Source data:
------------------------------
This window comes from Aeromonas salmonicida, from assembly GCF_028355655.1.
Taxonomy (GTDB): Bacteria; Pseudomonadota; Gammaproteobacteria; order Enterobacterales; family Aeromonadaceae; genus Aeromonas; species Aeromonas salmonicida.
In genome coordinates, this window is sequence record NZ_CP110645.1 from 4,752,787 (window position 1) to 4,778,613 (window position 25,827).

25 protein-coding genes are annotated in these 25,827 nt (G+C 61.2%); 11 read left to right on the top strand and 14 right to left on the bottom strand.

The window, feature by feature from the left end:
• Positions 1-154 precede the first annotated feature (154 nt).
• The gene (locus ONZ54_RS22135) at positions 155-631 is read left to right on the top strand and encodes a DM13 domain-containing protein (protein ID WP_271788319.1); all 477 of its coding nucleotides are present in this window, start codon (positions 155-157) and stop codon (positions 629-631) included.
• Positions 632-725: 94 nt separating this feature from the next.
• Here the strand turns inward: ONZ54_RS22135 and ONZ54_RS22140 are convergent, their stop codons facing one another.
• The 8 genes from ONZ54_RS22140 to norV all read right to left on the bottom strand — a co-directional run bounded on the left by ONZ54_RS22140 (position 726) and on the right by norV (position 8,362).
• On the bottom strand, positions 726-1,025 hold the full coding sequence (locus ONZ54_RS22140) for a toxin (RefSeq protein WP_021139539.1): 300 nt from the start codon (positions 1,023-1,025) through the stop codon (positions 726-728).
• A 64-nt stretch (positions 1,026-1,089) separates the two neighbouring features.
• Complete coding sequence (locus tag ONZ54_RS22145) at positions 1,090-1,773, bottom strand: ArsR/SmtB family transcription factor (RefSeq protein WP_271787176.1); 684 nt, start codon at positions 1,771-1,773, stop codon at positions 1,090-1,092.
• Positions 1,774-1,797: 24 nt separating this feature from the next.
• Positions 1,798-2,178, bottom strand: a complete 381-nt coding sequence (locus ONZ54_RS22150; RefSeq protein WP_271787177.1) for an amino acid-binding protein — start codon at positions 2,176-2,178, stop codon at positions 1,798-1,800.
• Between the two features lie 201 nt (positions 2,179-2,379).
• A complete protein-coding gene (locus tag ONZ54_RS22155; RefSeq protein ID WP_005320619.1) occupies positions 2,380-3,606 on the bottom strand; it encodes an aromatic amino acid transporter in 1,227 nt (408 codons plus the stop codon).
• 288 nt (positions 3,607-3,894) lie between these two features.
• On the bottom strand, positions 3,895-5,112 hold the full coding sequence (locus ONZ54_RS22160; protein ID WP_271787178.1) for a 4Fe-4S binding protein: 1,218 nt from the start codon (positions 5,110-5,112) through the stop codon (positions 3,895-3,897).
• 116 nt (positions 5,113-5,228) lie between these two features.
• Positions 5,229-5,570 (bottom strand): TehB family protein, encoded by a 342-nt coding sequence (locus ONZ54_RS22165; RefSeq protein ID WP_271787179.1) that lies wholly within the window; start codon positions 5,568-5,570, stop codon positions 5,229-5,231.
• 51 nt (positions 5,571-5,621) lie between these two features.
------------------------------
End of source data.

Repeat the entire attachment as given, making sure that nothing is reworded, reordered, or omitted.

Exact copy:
This window comes from Aeromonas salmonicida, from assembly GCF_028355655.1.
Taxonomy (GTDB): Bacteria; Pseudomonadota; Gammaproteobacteria; order Enterobacterales; family Aeromonadaceae; genus Aeromonas; species Aeromonas salmonicida.
In genome coordinates, this window is sequence record NZ_CP110645.1 from 4,752,787 (window position 1) to 4,778,613 (window position 25,827).

25 protein-coding genes are annotated in these 25,827 nt (G+C 61.2%); 11 read left to right on the top strand and 14 right to left on the bottom strand.

The window, feature by feature from the left end:
• Positions 1-154 precede the first annotated feature (154 nt).
• The gene (locus ONZ54_RS22135) at positions 155-631 is read left to right on the top strand and encodes a DM13 domain-containing protein (protein ID WP_271788319.1); all 477 of its coding nucleotides are present in this window, start codon (positions 155-157) and stop codon (positions 629-631) included.
• Positions 632-725: 94 nt separating this feature from the next.
• Here the strand turns inward: ONZ54_RS22135 and ONZ54_RS22140 are convergent, their stop codons facing one another.
• The 8 genes from ONZ54_RS22140 to norV all read right to left on the bottom strand — a co-directional run bounded on the left by ONZ54_RS22140 (position 726) and on the right by norV (position 8,362).
• On the bottom strand, positions 726-1,025 hold the full coding sequence (locus ONZ54_RS22140) for a toxin (RefSeq protein WP_021139539.1): 300 nt from the start codon (positions 1,023-1,025) through the stop codon (positions 726-728).
• A 64-nt stretch (positions 1,026-1,089) separates the two neighbouring features.
• Complete coding sequence (locus tag ONZ54_RS22145) at positions 1,090-1,773, bottom strand: ArsR/SmtB family transcription factor (RefSeq protein WP_271787176.1); 684 nt, start codon at positions 1,771-1,773, stop codon at positions 1,090-1,092.
• Positions 1,774-1,797: 24 nt separating this feature from the next.
• Positions 1,798-2,178, bottom strand: a complete 381-nt coding sequence (locus ONZ54_RS22150; RefSeq protein WP_271787177.1) for an amino acid-binding protein — start codon at positions 2,176-2,178, stop codon at positions 1,798-1,800.
• Between the two features lie 201 nt (positions 2,179-2,379).
• A complete protein-coding gene (locus tag ONZ54_RS22155; RefSeq protein ID WP_005320619.1) occupies positions 2,380-3,606 on the bottom strand; it encodes an aromatic amino acid transporter in 1,227 nt (408 codons plus the stop codon).
• 288 nt (positions 3,607-3,894) lie between these two features.
• On the bottom strand, positions 3,895-5,112 hold the full coding sequence (locus ONZ54_RS22160; protein ID WP_271787178.1) for a 4Fe-4S binding protein: 1,218 nt from the start codon (positions 5,110-5,112) through the stop codon (positions 3,895-3,897).
• 116 nt (positions 5,113-5,228) lie between these two features.
• Positions 5,229-5,570 (bottom strand): TehB family protein, encoded by a 342-nt coding sequence (locus ONZ54_RS22165; RefSeq protein ID WP_271787179.1) that lies wholly within the window; start codon positions 5,568-5,570, stop codon positions 5,229-5,231.
• 51 nt (positions 5,571-5,621) lie between these two features.